Speaking of the Big O...

6. Oscar Robertson

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    Most people know that Oscar Robertson is the only player that has ever averaged a triple-double for an entire NBA season.  In 1962, "The Big O" averaged 30.8 points, 11.4 assists and 12.5 rebounds per game for the Cincinnati Royals.  

    What many people don't know is that after his first five years in the NBA, Robertson was averaging a triple double for his career—30.3 points, 10.4 rebounds, and 10.6 assists.  And this is why I ranked him ahead of both Magic and Bird despite the difference in NBA titles.

    The Big O was an NBA Champion in 1971, the MVP in 1964 and a member of the All-NBA first team nine times.

    Robertson also holds the all time record for triple doubles with 181—43 more than Magic Johnson.

5. Kobe Bryant

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    Kobe Bryant is the only active player on this list, and I anticipate he will play another five seasons for the Lakers to make it an even 20 in the league.  If he does manage to play five more years and win another title or two in the process, he could crack the top two in the all time rankings.

    Kobe is a five-time NBA champion, a two-time NBA Finals MVP, the NBA MVP in 2008, two-time scoring champion, nine time All-NBA first team member and a nine time All-Defense first team member.

    Bryant is the sixth leading scorer in NBA history currently and will likely finish his career either second or third all time depending on how much longer he plays.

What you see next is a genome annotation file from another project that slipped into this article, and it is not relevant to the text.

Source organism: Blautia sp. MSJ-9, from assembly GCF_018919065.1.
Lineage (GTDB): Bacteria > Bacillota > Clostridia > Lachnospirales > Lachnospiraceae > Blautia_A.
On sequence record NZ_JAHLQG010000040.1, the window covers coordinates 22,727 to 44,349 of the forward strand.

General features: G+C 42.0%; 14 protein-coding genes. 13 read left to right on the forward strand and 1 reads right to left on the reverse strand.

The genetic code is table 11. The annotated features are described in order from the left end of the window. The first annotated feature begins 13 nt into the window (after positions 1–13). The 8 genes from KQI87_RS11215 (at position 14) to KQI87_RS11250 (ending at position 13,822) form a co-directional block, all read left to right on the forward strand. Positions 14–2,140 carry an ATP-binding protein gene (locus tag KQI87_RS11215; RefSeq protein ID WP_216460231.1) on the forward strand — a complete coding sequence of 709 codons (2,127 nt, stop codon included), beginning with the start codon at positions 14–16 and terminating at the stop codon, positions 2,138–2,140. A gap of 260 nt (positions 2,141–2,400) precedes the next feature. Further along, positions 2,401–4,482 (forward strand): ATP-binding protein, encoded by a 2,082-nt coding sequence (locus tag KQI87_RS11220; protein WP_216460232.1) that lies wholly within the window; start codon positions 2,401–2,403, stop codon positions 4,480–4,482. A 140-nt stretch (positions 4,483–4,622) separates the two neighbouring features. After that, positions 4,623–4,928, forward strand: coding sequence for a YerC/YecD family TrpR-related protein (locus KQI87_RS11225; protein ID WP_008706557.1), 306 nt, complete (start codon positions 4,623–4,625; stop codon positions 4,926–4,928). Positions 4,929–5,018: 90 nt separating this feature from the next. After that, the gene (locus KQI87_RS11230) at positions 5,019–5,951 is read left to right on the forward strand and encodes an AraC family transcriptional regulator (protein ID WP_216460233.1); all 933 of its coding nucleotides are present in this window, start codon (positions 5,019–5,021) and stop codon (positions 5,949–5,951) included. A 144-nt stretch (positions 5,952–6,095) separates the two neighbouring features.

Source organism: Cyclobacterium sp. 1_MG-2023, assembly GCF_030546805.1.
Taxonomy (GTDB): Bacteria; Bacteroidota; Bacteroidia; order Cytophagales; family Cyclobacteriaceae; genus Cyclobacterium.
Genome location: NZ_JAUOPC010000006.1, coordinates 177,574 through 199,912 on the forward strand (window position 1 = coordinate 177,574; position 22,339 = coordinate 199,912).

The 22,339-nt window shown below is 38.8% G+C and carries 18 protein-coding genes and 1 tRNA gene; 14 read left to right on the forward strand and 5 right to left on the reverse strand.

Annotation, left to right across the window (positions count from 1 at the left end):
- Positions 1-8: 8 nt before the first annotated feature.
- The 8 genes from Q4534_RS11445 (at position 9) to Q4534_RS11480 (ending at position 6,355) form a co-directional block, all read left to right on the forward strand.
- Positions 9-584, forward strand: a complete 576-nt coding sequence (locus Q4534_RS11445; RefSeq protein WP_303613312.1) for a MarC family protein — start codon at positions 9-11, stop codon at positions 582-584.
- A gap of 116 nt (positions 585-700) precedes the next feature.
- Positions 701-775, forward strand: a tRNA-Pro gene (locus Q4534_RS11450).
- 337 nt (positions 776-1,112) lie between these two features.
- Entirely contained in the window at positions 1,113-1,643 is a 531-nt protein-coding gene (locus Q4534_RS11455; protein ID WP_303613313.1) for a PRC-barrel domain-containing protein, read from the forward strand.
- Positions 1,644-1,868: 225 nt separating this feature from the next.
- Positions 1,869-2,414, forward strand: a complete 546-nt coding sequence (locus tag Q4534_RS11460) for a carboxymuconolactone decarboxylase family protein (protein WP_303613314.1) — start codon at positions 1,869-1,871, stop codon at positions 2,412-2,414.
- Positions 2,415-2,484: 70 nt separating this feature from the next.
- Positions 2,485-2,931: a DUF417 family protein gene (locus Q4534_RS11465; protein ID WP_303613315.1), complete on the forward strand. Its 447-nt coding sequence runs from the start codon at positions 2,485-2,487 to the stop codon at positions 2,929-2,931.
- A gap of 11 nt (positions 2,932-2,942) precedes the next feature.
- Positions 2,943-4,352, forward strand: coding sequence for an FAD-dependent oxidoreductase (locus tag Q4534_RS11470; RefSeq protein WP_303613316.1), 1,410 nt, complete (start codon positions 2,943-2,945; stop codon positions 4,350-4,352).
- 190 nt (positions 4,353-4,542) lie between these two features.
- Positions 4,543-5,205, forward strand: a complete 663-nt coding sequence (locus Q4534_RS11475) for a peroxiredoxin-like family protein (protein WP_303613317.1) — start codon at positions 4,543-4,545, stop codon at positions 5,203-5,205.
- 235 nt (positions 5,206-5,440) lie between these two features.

He's also third all time in career playoff points and will most likely break Michael Jordan's record in two or three more seasons.

4. Bill Russell

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    Bill Russell is the ultimate champion in professional sports history.  

    He is an 11-time NBA champion, five-time NBA MVP and an 11-time All-NBA team member (three first teams, eight second teams).

    For his career, he averaged 15.1 points and 22.5 rebounds per game, which is second all time behind another member of this list.

    Many will rank Russell higher than fourth all time, but like I mentioned in the introduction, this list is based solely on the performance of the individual—not the teams he played for.

3. Kareem Abdul-Jabbar

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    Kareem Abdul-Jabbar is the NBA's all time leading scorer with 38,387 career points and ranks third all time in rebounds with 17,440.

    He is a six-time NBA champion, a six-time NBA MVP (the most in NBA history), a 19- time NBA All-Star, a two-time NBA Finals MVP, a 10-time All-NBA first team member and the NBA's Rookie of the Year in 1970.